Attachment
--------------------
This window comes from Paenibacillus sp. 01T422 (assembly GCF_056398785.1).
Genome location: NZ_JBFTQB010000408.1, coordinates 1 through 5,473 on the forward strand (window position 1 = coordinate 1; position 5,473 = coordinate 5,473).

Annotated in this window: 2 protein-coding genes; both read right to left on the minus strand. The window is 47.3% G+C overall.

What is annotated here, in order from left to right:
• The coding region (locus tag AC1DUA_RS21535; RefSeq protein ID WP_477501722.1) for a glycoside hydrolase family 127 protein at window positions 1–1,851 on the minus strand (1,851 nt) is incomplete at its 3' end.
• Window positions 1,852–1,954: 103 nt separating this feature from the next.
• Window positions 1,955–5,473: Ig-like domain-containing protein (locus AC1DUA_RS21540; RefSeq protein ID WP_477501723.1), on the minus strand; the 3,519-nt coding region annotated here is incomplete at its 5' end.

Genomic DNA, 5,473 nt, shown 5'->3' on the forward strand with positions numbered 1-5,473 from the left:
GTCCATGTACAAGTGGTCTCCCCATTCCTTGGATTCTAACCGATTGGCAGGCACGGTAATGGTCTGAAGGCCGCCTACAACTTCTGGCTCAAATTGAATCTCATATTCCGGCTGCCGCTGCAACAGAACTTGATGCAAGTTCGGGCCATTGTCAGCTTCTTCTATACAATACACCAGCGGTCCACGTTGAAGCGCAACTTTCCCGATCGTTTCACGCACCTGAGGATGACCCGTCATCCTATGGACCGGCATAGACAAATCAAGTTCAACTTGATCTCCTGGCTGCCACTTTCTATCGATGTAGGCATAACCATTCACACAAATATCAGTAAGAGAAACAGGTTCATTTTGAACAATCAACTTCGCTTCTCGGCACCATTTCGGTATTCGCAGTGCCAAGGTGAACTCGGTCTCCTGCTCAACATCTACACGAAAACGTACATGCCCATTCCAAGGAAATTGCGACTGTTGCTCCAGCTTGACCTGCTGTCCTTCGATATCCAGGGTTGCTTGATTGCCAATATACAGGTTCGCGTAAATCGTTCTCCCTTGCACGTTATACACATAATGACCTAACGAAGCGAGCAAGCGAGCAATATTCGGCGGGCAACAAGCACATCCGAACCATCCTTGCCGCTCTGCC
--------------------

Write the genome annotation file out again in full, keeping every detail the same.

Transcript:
This window comes from Paenibacillus sp. 01T422 (assembly GCF_056398785.1).
Genome location: NZ_JBFTQB010000408.1, coordinates 1 through 5,473 on the forward strand (window position 1 = coordinate 1; position 5,473 = coordinate 5,473).

Annotated in this window: 2 protein-coding genes; both read right to left on the minus strand. The window is 47.3% G+C overall.

What is annotated here, in order from left to right:
• The coding region (locus tag AC1DUA_RS21535; RefSeq protein ID WP_477501722.1) for a glycoside hydrolase family 127 protein at window positions 1–1,851 on the minus strand (1,851 nt) is incomplete at its 3' end.
• Window positions 1,852–1,954: 103 nt separating this feature from the next.
• Window positions 1,955–5,473: Ig-like domain-containing protein (locus AC1DUA_RS21540; RefSeq protein ID WP_477501723.1), on the minus strand; the 3,519-nt coding region annotated here is incomplete at its 5' end.

Genomic DNA, 5,473 nt, shown 5'->3' on the forward strand with positions numbered 1-5,473 from the left:
GTCCATGTACAAGTGGTCTCCCCATTCCTTGGATTCTAACCGATTGGCAGGCACGGTAATGGTCTGAAGGCCGCCTACAACTTCTGGCTCAAATTGAATCTCATATTCCGGCTGCCGCTGCAACAGAACTTGATGCAAGTTCGGGCCATTGTCAGCTTCTTCTATACAATACACCAGCGGTCCACGTTGAAGCGCAACTTTCCCGATCGTTTCACGCACCTGAGGATGACCCGTCATCCTATGGACCGGCATAGACAAATCAAGTTCAACTTGATCTCCTGGCTGCCACTTTCTATCGATGTAGGCATAACCATTCACACAAATATCAGTAAGAGAAACAGGTTCATTTTGAACAATCAACTTCGCTTCTCGGCACCATTTCGGTATTCGCAGTGCCAAGGTGAACTCGGTCTCCTGCTCAACATCTACACGAAAACGTACATGCCCATTCCAAGGAAATTGCGACTGTTGCTCCAGCTTGACCTGCTGTCCTTCGATATCCAGGGTTGCTTGATTGCCAATATACAGGTTCGCGTAAATCGTTCTCCCTTGCACGTTATACACATAATGACCTAACGAAGCGAGCAAGCGAGCAATATTCGGCGGGCAACAAGCACATCCGAACCATCCTTGCCGCTCTGCC